Students create an arts marketing campaign under the guidance of an industry veteran.
Entertainment industry veteran David Brooks P’23 has worked on iconic projects like Squid Game, Ozark, and Good Will Hunting. But for his latest project—an experiential course called ‘The Art of Persuasion’—the crew he directed was a group of 16 Govs seniors who swapped textbooks for a chance to create the marketing plan for the Governor’s art department and its spring 2023 lineup.
“I really wanted students to understand how an overall campaign is put together and the extensive thought, research, and intentionality behind every tactic implemented,” Brooks says of his idea for the course. “They gained hands-on technical experience, but also learned how to manage deadlines, communicate, be accountable—and maybe even discovered a new skill they didn’t realize they had.”
Brooks leveraged over 30 years of experience to create an entertainment industry culture in the classroom. The first assignment was an overall brand campaign to announce and promote the spring arts lineup, with
students getting a taste of areas like design, editing, photography and videography, public relations (PR), social media, and project management.
When it came time to build and launch campaigns for each of the ten spring arts events in theater, music, visual arts, and dance, students applied for specific roles. Patrick Manswell ’23 led one of the PR teams; their press release for the Govs arts series was published in the Newburyport Daily News.
“Each person used their talents to contribute to the success of the project,” recalls Manswell, who plans to study marketing at Trinity College. “We worked collaboratively and it was great to see everyone’s strengths and skills come together.”
And Manswell found another unexpected lesson. “Mr. Brooks’s style of teaching gave us a lot of freedom to take the lead in our projects. It helped me gain confidence and develop my leadership skills. I definitely preferred working on a real project because it gave me a chance to apply what I learned.”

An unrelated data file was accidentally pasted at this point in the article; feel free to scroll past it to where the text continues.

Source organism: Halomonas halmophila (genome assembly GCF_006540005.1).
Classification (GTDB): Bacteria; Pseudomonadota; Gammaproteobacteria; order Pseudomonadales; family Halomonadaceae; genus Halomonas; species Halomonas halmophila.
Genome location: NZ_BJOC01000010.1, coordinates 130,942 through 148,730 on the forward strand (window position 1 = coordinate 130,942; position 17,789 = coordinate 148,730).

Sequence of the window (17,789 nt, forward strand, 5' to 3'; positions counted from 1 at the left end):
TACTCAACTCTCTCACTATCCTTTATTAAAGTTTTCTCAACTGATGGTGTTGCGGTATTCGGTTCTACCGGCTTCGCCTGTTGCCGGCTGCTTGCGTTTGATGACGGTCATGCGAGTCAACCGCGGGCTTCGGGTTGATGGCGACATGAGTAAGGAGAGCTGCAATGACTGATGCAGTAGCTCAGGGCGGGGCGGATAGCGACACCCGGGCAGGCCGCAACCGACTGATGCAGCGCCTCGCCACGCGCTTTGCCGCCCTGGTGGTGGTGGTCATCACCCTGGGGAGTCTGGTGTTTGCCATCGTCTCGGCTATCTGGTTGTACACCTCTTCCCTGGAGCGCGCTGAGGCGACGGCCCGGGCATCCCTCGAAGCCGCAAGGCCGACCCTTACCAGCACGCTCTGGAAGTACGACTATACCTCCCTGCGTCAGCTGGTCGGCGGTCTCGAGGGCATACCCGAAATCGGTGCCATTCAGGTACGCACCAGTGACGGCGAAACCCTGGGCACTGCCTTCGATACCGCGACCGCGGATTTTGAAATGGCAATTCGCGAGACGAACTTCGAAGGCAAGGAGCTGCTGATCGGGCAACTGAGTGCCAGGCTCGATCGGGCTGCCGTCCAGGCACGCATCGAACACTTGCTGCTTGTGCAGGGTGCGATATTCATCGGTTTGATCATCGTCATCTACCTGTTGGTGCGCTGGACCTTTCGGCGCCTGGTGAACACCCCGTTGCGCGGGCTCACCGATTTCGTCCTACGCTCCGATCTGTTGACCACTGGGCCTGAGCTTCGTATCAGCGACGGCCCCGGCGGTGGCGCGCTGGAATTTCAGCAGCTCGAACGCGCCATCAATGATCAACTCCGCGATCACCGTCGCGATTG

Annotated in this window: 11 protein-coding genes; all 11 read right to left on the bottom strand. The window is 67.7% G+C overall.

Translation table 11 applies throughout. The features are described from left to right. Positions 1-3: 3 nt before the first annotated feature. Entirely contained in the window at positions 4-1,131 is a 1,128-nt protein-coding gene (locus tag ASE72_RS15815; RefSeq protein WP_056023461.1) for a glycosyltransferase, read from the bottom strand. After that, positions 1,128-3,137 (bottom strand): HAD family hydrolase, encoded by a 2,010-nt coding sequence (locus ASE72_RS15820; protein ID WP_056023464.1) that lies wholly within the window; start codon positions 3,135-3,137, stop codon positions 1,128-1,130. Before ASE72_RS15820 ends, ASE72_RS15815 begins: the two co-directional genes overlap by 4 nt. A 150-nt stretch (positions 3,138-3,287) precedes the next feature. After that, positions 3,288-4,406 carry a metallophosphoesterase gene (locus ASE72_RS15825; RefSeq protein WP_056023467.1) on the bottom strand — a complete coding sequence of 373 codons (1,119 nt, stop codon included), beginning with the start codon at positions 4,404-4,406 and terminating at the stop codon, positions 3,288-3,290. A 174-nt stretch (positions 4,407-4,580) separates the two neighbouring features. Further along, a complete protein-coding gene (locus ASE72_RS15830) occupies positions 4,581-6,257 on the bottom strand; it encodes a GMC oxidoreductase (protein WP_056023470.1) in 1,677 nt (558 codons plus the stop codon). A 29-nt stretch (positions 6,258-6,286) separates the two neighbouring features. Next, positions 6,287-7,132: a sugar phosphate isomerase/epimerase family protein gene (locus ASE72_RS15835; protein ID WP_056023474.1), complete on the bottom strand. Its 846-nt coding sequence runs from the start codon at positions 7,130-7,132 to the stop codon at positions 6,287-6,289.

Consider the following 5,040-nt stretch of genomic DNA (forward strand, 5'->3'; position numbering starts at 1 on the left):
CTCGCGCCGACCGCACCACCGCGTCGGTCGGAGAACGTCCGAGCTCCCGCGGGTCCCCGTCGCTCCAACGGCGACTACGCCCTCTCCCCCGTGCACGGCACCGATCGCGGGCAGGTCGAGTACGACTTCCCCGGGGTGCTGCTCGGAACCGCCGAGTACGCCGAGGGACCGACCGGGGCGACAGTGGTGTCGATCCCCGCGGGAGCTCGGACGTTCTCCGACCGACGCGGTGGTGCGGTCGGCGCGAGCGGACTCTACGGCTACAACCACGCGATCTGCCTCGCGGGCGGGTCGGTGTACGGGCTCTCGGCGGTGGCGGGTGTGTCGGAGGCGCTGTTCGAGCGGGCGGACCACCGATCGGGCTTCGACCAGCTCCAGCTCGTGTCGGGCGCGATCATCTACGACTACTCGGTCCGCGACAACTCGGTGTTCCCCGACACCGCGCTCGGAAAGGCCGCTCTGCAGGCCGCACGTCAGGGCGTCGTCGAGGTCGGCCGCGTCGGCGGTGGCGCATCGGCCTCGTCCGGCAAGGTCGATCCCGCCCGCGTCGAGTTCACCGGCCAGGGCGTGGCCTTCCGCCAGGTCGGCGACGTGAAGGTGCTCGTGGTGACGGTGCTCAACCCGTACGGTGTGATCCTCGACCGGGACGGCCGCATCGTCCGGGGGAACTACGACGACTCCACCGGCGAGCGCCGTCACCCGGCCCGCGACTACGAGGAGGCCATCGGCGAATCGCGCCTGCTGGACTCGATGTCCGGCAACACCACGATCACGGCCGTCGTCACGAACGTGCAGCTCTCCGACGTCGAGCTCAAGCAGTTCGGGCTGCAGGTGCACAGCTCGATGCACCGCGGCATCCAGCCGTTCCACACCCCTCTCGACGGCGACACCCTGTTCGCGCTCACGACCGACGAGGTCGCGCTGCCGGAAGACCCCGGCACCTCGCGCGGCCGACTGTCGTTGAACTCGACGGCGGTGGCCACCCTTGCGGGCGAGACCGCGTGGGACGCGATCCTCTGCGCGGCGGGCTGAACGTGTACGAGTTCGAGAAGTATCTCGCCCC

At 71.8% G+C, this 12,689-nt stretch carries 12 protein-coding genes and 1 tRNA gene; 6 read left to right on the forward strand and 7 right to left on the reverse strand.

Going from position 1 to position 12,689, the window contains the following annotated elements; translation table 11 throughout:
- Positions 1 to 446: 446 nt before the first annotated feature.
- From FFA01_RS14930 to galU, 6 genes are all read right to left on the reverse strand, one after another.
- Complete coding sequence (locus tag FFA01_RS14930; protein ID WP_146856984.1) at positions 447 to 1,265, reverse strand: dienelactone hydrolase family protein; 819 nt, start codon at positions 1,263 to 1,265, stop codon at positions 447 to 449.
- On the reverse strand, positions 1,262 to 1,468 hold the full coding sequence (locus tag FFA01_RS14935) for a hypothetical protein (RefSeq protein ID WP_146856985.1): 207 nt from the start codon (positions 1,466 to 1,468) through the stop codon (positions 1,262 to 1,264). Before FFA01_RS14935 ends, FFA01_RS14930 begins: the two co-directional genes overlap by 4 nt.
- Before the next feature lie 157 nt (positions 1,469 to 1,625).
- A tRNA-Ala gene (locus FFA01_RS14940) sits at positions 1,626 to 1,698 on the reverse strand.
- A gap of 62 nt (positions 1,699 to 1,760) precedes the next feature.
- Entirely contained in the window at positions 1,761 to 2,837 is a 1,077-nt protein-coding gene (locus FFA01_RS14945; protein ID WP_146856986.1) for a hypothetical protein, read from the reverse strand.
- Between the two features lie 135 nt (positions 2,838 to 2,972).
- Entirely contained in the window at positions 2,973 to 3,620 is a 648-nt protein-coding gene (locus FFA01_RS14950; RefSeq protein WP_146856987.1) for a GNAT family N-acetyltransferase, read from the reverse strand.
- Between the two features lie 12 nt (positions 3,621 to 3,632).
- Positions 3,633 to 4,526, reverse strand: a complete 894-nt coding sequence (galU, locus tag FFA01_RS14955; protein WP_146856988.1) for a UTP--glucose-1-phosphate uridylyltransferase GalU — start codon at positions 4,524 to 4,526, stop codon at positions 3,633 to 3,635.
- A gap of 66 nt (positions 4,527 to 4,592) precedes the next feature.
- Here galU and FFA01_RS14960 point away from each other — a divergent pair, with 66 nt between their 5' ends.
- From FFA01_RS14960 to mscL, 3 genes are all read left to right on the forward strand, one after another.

Brooks first pitched “The Art of Persuasion” to Academic Dean Karen Gold P’11,’17 and says, “She was a champion of the idea from the start.”
It’s no surprise, given that Gold enjoys getting creative with curriculum. “I’m always thinking about the twenty-first century educational experience, what kind of real-life experiences we can give our students to apply the Seven Essential Skills—like collaboration, communication, and critical thinking—that we value at Govs.”
Though the course is a full-year English elective, Brooks is excited about the cross-disciplinary aspect. “The class touches on so many skills; it was intentionally designed to provide a dynamic mix that touches on writing, design, media, and finance in a fun, applicable, team-oriented way.”
Arts Department Chair Paul Wann P’94 was impressed as students delivered engaging content. “Their work is excellent. The whole endeavor was positive and real for the students, who had to attempt to influence the community with their communication.”
The inaugural course was so popular that next year’s offering will include athletics as well as arts. ‘The Art of Persuasion’ really energized our whole community,” Gold says. “I’m excited to see what’s next.”